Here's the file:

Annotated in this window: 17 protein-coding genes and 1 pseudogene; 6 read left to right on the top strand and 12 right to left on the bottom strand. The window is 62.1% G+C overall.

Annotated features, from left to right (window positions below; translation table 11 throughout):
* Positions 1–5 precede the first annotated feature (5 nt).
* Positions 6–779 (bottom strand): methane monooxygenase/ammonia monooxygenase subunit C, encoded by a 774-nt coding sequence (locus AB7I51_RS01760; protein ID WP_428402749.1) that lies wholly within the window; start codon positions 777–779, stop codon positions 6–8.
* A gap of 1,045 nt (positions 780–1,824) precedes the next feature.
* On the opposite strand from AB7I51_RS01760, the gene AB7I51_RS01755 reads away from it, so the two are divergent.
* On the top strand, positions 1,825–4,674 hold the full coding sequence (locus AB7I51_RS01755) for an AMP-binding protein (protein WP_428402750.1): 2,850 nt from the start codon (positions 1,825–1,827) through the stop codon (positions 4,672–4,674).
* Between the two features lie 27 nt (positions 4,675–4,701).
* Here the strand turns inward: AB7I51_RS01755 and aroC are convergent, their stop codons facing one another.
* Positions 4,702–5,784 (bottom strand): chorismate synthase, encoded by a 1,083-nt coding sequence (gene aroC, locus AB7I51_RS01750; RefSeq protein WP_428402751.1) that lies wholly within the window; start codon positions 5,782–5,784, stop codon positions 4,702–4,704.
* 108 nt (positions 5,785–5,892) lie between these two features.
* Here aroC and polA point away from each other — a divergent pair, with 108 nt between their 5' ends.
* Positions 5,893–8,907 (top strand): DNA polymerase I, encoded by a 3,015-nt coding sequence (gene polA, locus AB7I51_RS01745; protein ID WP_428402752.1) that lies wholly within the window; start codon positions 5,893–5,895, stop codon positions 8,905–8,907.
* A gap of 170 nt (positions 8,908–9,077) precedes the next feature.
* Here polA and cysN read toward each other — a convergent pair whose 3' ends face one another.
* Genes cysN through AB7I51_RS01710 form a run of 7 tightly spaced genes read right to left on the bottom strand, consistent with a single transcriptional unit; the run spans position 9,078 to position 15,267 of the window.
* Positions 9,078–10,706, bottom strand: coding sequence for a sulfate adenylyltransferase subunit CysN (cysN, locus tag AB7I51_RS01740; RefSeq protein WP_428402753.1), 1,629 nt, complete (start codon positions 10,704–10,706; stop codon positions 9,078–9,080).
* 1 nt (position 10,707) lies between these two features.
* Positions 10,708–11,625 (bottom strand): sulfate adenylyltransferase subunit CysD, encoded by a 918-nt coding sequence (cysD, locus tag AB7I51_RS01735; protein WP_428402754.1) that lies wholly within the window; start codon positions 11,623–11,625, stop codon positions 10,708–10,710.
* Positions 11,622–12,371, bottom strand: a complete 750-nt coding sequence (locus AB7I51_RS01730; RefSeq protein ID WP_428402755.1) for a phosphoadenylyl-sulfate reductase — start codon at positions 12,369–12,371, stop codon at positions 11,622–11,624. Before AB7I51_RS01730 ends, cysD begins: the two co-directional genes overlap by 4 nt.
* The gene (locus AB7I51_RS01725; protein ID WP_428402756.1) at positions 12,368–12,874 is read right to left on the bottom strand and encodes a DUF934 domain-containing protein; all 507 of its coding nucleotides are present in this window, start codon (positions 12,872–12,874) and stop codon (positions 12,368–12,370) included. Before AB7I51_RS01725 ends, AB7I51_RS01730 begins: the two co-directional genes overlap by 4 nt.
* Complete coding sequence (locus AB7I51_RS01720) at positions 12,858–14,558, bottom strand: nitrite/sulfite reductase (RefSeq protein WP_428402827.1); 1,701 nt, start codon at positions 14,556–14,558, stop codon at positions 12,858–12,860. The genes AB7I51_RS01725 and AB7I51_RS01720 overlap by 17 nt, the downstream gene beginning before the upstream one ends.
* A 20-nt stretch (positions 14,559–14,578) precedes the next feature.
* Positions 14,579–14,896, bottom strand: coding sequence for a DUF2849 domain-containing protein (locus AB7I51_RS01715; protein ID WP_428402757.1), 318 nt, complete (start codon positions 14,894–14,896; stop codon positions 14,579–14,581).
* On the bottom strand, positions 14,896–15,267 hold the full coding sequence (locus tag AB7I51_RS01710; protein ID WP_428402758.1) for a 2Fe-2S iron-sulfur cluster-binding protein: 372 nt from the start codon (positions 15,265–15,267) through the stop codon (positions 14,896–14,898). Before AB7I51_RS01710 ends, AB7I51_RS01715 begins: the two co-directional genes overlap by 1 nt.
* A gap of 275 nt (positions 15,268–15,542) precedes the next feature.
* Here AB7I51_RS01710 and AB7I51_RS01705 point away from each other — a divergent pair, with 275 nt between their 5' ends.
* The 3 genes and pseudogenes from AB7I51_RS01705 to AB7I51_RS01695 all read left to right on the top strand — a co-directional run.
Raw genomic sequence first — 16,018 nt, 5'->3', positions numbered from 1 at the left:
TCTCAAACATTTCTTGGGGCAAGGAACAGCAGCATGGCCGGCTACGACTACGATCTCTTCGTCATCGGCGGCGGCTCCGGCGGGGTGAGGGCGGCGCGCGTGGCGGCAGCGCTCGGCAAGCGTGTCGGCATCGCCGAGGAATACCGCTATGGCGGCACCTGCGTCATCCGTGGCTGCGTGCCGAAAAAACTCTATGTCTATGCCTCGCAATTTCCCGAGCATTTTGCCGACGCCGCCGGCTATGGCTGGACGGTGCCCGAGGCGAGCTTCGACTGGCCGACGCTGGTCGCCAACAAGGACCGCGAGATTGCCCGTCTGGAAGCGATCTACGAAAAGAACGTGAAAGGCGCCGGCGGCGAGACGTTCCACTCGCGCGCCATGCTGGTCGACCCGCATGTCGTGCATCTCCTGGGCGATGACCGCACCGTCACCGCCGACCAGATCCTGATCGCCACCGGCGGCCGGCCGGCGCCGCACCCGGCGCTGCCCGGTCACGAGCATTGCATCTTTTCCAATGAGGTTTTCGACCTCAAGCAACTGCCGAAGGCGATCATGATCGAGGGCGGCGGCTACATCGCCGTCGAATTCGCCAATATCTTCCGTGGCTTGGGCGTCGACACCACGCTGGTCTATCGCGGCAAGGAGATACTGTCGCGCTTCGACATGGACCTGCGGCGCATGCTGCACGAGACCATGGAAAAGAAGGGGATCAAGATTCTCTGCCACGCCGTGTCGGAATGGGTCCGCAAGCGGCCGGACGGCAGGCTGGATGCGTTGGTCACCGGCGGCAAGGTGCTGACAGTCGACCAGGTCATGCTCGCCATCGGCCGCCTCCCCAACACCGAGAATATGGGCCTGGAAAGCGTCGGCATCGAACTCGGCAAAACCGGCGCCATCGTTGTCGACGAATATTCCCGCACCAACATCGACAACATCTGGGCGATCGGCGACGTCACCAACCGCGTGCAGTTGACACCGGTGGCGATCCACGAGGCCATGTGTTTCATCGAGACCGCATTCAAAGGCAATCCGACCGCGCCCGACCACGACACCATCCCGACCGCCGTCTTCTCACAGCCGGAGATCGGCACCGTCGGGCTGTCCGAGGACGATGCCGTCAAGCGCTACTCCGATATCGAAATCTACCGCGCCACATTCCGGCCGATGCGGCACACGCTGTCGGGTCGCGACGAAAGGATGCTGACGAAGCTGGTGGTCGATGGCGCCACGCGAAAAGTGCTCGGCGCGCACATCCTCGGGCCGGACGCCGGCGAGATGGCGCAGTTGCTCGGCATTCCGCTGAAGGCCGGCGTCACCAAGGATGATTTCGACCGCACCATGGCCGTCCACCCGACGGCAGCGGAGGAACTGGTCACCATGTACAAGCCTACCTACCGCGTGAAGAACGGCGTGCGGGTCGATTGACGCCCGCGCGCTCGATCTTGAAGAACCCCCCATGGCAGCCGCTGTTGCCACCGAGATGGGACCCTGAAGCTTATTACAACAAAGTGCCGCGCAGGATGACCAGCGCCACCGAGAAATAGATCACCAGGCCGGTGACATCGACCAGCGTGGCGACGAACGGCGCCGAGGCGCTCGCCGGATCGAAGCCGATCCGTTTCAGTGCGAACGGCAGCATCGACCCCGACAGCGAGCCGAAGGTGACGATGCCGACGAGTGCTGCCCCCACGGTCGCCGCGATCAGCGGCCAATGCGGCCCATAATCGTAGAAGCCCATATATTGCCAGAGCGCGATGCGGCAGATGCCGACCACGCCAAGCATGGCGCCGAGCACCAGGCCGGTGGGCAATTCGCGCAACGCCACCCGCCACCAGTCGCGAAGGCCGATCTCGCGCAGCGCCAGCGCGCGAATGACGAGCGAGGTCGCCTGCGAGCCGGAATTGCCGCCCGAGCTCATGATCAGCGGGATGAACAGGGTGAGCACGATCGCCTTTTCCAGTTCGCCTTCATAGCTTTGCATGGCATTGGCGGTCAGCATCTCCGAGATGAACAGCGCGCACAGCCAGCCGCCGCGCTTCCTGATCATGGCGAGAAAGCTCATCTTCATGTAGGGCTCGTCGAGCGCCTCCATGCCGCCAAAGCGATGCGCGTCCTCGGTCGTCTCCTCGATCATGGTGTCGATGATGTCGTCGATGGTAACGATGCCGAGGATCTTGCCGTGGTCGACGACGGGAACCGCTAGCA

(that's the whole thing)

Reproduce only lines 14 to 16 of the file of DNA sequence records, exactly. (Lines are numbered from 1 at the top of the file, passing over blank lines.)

* A gap of 170 nt (positions 8,908–9,077) precedes the next feature.
* Here polA and cysN read toward each other — a convergent pair whose 3' ends face one another.
* Genes cysN through AB7I51_RS01710 form a run of 7 tightly spaced genes read right to left on the bottom strand, consistent with a single transcriptional unit; the run spans position 9,078 to position 15,267 of the window.